11. Editorial Note

In his memoirs, President Nixon recalled: “Now that the Vietnam war had ended, we could turn our attention to the other area of the [Page 25] world where war was always imminent and where the danger of a great-power nuclear confrontation was far greater than in Southeast Asia.” On February 3, 1973, he wrote in his diary:

“I hit Henry [Kissinger] hard on the Mideast thing. He now wants to push it past the Israeli elections in October, but I told him unless we did it this year we wouldn’t get it done at all in the four-year term.

“The Egyptian [Hafiz Ismail] is coming over. What he works out I don’t know, but I feel that some way we have got to get the Israelis moved off of their intransigent position. Needless to say, we can’t move to the all-out Egyptian or Arab position either, but there is some place in between where we can move. The interim settlement is, of course, the only thing we can talk about—that’s the only thing the Israelis will ever go for—and the Egyptians are just simply going to have to take a settlement of that sort—or the Arabs are—with the assurance that we will do the best we can to get a total settlement later.

“I spoke to Henry about the need to get going on the Mideast. I am pressing him hard here because I don’t want him to get off the hook with regard to the need to make a settlement this year because we won’t be able to make it next year and, of course, not thereafter with ’76 coming up. He brought that up himself so apparently the message is getting through. What he’s afraid is that Rogers, et al. will get ahold of the issue and will try to make a big public play on it and that it will break down. This is the point that I made to Heath—that we couldn’t go to the summit here and fail and, of course, the British understand this totally.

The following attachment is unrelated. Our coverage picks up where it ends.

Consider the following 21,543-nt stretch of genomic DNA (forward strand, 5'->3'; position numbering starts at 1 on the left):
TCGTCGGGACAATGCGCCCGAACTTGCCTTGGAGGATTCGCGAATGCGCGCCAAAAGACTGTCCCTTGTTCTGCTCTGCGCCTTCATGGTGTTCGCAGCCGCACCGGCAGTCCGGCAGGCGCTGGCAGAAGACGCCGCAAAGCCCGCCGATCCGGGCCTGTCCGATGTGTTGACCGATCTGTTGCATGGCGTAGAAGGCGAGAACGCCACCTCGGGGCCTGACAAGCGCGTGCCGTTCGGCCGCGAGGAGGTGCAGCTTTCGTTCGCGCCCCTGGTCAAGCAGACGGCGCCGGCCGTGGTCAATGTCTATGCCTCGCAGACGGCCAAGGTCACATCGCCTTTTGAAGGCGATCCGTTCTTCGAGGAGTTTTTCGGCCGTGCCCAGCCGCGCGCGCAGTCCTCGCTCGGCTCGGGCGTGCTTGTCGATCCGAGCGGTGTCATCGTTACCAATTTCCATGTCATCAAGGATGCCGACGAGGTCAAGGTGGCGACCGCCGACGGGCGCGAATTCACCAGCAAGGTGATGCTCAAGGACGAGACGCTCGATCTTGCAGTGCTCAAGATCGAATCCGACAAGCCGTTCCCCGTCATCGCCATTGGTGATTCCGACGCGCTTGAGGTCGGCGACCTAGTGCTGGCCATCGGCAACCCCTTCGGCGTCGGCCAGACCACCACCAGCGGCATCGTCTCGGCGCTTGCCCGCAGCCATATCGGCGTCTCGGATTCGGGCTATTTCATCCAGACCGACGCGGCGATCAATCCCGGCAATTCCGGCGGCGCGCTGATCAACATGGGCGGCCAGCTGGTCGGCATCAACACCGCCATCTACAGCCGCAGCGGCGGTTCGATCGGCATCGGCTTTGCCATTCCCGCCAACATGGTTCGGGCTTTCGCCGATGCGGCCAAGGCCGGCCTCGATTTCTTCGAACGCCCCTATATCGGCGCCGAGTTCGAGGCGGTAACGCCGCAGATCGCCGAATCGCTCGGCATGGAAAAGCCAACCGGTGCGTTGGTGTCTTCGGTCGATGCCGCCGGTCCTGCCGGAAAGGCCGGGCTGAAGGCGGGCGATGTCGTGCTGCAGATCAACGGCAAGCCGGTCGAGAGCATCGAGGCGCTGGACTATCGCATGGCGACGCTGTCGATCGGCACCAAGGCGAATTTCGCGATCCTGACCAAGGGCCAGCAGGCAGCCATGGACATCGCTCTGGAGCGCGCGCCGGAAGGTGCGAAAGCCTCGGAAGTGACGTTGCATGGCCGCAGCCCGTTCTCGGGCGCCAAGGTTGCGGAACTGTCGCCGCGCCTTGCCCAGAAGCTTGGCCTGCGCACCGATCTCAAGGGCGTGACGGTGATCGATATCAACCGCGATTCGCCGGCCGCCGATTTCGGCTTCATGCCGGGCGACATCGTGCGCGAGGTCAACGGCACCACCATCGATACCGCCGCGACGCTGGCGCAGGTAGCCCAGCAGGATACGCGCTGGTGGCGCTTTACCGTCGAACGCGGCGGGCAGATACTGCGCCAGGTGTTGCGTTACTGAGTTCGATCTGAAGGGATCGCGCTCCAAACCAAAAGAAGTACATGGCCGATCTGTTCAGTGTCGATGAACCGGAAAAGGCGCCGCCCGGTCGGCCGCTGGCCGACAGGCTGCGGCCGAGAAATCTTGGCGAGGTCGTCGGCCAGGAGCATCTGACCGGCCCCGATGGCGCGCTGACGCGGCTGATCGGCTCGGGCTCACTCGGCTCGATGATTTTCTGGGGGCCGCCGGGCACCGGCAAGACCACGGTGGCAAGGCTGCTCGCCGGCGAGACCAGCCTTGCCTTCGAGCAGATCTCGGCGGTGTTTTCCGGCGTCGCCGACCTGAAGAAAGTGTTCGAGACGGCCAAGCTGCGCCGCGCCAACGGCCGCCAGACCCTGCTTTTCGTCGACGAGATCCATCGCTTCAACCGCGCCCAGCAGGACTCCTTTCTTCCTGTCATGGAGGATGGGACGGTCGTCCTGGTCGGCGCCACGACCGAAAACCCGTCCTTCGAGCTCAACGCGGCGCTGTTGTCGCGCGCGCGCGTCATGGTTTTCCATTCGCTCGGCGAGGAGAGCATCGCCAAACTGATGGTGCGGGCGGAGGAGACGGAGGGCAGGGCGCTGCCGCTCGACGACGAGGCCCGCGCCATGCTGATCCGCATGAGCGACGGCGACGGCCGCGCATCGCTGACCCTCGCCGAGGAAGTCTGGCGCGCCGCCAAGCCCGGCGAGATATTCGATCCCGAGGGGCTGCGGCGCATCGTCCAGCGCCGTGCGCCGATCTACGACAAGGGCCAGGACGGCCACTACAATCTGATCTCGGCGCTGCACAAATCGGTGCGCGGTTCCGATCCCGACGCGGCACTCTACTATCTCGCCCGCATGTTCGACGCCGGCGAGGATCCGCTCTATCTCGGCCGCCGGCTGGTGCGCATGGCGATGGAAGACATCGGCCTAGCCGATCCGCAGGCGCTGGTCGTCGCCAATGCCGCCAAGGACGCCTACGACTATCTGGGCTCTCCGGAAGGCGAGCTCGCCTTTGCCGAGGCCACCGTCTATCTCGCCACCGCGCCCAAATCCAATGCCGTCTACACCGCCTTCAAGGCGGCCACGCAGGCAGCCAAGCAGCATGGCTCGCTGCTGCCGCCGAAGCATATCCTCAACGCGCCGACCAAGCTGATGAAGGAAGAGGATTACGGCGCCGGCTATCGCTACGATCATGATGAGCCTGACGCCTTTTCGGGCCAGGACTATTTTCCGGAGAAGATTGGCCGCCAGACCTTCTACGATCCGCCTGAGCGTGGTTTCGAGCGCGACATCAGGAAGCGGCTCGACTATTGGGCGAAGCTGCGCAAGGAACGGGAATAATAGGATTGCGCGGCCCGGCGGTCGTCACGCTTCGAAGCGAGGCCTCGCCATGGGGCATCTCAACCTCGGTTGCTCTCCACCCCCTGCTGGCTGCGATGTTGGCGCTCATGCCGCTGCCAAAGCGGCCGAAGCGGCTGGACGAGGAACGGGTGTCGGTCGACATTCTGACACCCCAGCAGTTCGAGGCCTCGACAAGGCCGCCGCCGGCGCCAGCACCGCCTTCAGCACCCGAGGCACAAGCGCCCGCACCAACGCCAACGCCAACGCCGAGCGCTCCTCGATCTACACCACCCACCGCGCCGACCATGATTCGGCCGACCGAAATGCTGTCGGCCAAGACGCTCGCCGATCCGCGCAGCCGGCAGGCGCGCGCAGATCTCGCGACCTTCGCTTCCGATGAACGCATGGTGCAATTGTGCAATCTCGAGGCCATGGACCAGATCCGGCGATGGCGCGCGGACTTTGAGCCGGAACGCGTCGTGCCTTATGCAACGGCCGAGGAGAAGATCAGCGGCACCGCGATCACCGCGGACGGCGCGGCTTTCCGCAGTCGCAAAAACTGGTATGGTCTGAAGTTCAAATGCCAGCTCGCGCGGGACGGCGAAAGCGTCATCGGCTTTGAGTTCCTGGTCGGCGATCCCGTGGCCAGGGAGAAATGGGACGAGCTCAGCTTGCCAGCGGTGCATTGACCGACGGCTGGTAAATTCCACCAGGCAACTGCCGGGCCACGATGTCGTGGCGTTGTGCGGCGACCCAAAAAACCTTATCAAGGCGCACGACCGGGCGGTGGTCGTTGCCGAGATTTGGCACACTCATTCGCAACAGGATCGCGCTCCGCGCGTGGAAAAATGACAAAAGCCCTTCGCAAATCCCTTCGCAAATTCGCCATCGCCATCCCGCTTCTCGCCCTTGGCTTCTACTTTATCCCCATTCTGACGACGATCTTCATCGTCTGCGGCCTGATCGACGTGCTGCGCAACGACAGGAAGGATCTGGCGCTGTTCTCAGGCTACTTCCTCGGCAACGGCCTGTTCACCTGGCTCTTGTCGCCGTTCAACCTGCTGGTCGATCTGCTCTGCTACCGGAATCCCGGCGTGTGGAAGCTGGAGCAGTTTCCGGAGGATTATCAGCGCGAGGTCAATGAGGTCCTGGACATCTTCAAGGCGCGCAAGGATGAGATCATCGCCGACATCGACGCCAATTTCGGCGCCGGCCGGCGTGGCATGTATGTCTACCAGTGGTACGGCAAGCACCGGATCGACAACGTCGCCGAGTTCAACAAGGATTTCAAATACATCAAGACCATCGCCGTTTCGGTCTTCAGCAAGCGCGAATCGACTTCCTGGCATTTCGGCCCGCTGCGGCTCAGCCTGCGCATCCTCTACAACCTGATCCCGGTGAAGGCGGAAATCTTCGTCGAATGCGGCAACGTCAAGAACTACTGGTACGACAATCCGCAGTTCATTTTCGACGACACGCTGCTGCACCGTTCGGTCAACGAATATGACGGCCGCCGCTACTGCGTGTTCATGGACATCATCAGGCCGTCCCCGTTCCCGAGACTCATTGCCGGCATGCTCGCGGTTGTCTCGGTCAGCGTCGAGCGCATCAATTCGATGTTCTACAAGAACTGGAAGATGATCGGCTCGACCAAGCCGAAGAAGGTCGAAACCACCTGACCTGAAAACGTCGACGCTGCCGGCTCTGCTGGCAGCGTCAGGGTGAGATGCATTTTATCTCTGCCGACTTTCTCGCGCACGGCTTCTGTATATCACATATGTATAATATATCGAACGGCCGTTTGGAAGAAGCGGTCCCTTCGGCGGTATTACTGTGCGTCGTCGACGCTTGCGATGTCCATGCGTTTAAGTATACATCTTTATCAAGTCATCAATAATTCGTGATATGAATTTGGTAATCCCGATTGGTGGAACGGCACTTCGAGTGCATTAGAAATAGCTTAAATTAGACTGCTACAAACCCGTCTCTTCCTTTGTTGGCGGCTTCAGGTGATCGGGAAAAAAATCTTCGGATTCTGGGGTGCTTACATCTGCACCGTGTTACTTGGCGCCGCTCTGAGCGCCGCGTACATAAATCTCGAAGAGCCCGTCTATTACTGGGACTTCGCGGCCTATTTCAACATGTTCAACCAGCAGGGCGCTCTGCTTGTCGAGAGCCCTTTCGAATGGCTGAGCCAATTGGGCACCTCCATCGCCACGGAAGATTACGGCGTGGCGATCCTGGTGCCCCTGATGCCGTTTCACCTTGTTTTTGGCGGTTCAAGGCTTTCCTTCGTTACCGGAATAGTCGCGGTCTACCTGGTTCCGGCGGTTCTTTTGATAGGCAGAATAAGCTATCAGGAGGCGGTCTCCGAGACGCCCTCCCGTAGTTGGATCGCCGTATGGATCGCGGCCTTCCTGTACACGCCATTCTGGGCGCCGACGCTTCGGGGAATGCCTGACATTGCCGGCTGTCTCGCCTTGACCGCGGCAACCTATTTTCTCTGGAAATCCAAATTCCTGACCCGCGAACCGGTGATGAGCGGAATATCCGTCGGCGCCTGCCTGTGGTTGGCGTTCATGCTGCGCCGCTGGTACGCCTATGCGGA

“On the other hand, Henry has constantly put off moving on it each time, suggesting that the political problems were too difficult. This is a matter which I, of course, will have to judge. He agreed that the problem with the Israelis in Israel was not nearly as difficult as the Jewish community here, but I am determined to bite this bullet and do it now because we just can’t let the thing ride and have a hundred million Arabs hating us and providing a fishing ground not only for radicals but, of course, for the Soviets. I think actually the radicals are our greater danger because the Soviets will have their people be somewhat responsible whereas the radicals are likely to act in totally unmanageable ways.

“As I told Bob [Haldeman], I thought Henry was having a letdown now because he realized that he had participated in the three great events perhaps of the postwar era—the Soviet, the China, the Vietnam—and that everything else would pale by significance. The Mideast he just doesn’t want to bite, I am sure because of the enormous pressures he’s going to get from the Jewish groups in this country.

“Henry needs to have another great goal. Haig feels strongly that it should be Europe. Henry I noticed had picked up this theme in my last [Page 26] talk with him. I kept hammering, however, with Haig the necessity of doing something about the Mideast.” (RN: The Memoirs of Richard Nixon, pages 786–787)